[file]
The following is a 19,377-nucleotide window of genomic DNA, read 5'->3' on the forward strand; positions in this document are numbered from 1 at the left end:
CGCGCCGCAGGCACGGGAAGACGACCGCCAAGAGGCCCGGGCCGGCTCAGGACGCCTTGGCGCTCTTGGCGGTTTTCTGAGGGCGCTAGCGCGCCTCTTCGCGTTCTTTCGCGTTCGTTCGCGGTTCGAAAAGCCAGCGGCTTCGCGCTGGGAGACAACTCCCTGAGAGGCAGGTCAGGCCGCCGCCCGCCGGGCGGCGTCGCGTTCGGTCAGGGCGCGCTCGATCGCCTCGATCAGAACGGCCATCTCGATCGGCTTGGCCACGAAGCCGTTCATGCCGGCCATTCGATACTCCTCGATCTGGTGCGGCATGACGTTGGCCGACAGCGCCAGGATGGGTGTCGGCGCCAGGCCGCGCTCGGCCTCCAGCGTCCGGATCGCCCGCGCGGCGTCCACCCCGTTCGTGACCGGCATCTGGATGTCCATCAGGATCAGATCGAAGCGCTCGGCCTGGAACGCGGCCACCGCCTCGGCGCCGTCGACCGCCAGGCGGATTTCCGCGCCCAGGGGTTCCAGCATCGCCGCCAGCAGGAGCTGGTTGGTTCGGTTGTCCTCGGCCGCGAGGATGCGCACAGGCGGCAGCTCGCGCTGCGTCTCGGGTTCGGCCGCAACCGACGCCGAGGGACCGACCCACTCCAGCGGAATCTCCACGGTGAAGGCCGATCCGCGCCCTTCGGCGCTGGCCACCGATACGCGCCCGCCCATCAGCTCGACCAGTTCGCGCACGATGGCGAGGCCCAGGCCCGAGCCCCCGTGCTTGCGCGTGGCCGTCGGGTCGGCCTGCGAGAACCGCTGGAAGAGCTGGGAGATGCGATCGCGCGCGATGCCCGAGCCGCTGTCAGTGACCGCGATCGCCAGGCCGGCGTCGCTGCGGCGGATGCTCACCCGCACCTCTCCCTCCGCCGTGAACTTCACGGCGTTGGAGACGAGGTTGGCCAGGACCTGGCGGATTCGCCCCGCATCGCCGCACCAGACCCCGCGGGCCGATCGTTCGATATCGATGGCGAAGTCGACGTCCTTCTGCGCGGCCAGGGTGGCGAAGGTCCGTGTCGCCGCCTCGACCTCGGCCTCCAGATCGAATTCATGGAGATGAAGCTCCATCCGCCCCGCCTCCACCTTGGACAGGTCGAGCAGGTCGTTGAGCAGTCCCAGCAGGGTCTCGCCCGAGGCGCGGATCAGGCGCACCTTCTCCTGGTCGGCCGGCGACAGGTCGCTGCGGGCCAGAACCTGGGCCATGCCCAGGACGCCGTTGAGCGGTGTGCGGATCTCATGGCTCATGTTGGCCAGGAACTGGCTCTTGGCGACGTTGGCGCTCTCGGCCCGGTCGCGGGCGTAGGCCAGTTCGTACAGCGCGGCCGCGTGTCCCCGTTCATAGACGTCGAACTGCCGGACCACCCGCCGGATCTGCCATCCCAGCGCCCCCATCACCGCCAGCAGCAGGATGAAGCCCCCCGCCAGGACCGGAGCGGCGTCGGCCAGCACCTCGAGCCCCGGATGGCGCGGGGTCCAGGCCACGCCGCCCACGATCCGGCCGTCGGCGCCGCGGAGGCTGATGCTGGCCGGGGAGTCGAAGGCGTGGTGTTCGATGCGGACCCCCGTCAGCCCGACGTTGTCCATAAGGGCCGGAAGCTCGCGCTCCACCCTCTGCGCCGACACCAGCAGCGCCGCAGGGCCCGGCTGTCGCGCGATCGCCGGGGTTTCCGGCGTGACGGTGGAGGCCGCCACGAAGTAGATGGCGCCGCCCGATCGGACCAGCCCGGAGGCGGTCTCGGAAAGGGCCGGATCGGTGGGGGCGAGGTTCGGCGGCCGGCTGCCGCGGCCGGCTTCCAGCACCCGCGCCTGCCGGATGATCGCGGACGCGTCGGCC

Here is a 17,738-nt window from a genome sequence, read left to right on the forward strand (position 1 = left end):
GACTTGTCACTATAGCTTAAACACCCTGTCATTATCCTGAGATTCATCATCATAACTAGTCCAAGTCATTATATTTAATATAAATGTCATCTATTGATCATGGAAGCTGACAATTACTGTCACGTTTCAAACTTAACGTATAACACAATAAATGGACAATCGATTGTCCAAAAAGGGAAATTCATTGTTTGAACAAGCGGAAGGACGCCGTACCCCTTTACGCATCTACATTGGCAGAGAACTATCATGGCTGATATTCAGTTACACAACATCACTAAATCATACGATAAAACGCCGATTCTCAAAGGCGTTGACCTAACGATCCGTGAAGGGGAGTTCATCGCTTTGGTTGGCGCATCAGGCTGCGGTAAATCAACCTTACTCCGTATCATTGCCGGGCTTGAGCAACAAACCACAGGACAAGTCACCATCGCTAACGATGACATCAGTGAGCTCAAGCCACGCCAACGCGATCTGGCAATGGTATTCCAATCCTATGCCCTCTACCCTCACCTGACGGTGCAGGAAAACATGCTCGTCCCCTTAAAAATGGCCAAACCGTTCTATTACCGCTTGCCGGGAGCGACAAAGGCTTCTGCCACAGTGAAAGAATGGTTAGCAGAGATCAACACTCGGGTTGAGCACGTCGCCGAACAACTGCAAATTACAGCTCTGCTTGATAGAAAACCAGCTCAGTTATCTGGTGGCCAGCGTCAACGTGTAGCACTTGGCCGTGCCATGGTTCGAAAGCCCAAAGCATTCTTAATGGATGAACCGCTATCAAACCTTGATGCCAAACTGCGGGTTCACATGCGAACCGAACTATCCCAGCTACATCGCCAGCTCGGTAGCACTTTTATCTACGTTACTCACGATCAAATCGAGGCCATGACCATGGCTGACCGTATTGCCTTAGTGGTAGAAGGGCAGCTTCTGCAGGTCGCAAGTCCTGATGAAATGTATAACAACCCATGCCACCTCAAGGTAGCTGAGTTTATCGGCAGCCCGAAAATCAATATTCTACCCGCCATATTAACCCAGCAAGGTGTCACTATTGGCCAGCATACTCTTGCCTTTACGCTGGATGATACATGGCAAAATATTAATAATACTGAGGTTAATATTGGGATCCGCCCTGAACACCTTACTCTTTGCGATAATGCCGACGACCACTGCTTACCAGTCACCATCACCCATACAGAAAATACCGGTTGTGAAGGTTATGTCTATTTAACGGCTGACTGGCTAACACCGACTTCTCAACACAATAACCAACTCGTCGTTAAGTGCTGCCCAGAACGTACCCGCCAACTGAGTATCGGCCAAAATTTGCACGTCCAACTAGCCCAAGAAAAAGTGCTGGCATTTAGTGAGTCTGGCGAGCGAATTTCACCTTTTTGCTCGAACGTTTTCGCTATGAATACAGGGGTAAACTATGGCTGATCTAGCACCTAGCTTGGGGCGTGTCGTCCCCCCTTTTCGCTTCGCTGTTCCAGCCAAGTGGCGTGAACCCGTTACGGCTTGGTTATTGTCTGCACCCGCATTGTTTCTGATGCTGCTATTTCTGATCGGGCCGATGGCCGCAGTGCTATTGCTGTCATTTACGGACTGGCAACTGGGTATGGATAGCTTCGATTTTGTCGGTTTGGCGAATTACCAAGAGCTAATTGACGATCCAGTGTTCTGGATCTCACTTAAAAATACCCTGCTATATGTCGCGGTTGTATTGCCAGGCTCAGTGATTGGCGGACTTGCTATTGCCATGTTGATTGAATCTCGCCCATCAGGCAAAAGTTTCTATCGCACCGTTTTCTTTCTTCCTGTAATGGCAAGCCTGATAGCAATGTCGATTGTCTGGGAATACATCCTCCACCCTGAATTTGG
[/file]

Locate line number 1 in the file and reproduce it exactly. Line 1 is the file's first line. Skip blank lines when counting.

The following is a 19,377-nucleotide window of genomic DNA, read 5'->3' on the forward strand; positions in this document are numbered from 1 at the left end: